2) Is there a progression of behavior in NPD? He seemed more “normal” early on and got more extreme as time went on… particularly after his mother died. She was awful, but there was something about her passing that allowed his NPD to really bloom. Was it an internal sense of abandonment? His advancing age? Something else? Toward the end, it was like he couldn’t control or disguise his motives any longer, even though that worked against him in the divorce, at work, etc.

A: Yes, there is typically a progression in symptomology. It has to do with time rather than other factors- the longer time goes on, the harder it is to keep up the façade of normalacy; the harder it is to keep the mask on. It is possible that a traumatic event (such as his mother dying) would cause the mask to slip off permanently and, certainly, to a narcissist the death of someone they put on a pedestal would be traumatic and likely would bring on strong feelings of abandonment.

3) I totally admit to codependency — I loved him very much, he was SO exciting, and I’m a people-pleaser who was always trying to fix the problem without understanding what it was… if I’d behaved differently (put up with less foolishness) might he have ended up differently? I feel like the answer to this is, no, we’d just have split up much earlier.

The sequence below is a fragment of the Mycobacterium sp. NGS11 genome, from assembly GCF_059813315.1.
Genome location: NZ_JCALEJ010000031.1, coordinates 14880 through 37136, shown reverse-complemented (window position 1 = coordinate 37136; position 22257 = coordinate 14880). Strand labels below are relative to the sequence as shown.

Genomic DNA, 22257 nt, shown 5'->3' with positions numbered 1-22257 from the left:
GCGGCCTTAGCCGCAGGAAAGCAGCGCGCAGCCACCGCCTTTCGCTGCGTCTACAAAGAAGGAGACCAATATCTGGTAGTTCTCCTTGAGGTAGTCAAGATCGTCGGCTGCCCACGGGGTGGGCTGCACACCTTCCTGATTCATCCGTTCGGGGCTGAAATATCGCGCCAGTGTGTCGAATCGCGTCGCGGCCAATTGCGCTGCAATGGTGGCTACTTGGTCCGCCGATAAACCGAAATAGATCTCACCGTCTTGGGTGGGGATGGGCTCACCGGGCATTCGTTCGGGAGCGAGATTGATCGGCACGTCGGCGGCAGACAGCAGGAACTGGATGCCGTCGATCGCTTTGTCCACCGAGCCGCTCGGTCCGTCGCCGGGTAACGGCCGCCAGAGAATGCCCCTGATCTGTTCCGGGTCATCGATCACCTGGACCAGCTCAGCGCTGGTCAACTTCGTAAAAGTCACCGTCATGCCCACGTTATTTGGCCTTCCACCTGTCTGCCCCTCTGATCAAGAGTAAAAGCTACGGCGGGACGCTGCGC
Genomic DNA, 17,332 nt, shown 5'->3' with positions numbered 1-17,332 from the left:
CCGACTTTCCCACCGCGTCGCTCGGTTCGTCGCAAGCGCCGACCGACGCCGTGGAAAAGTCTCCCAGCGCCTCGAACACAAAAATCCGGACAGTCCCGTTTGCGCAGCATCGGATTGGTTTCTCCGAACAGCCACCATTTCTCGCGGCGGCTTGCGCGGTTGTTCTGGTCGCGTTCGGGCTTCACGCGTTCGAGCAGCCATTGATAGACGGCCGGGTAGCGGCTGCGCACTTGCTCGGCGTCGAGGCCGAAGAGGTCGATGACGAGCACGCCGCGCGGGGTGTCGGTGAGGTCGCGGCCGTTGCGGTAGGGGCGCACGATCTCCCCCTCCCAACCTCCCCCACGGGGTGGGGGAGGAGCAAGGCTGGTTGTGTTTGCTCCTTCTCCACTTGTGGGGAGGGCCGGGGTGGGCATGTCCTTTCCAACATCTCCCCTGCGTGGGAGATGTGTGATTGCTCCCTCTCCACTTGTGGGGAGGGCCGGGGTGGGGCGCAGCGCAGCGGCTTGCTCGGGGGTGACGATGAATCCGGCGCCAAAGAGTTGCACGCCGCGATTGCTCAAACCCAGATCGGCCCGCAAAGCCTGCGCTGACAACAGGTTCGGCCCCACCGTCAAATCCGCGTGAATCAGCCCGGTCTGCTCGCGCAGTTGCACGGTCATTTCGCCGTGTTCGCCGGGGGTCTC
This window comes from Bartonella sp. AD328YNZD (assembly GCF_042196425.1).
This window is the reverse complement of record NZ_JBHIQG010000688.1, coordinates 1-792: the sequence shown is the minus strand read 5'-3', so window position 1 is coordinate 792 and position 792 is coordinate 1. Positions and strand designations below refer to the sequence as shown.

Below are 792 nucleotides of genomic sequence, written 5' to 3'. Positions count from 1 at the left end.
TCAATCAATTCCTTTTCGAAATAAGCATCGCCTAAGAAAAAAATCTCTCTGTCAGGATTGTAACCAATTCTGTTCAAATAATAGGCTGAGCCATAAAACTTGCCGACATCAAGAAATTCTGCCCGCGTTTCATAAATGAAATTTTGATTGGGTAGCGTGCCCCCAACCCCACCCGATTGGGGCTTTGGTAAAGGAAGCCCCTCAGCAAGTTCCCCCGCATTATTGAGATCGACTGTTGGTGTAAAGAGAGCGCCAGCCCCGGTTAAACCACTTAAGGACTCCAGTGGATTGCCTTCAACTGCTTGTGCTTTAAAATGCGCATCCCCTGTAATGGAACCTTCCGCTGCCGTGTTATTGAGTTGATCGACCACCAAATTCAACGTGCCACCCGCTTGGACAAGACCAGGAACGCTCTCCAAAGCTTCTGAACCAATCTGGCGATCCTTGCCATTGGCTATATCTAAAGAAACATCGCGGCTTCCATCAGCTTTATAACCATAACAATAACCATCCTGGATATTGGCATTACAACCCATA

A: Some of the reading you have done is paying off in understanding NPD. You are correct, he would not have “ended up differently” and most likely you just would have split up sooner.

4) I finally understand his “love”… he adored my adoration, and got nastier when the kids and I got older and started to resist his control and call him on his behavior. Do narcissists have any internal sense at all that they are manipulative or unkind? Or is it just everybody else’s fault? He was not a rule follower, so maybe he figured emotional rules were for lesser people. I know this is meandering, but I feel like if I’d shown him every single thing on this website he would not have identified with it at all, unlike the way I can identify bad behaviors in myself (whether I like them or not). I still struggle with how he could be so bright and yet so oblivious to how offputting he could be to random people when he wasn’t deliberately trying to charm. Did he just not care? Even a narcissist should be aware that infuriating people might come back to bite them, or is that just a huge blind spot? Or doesn’t matter/he will win them if he needs them? Thanks for your time.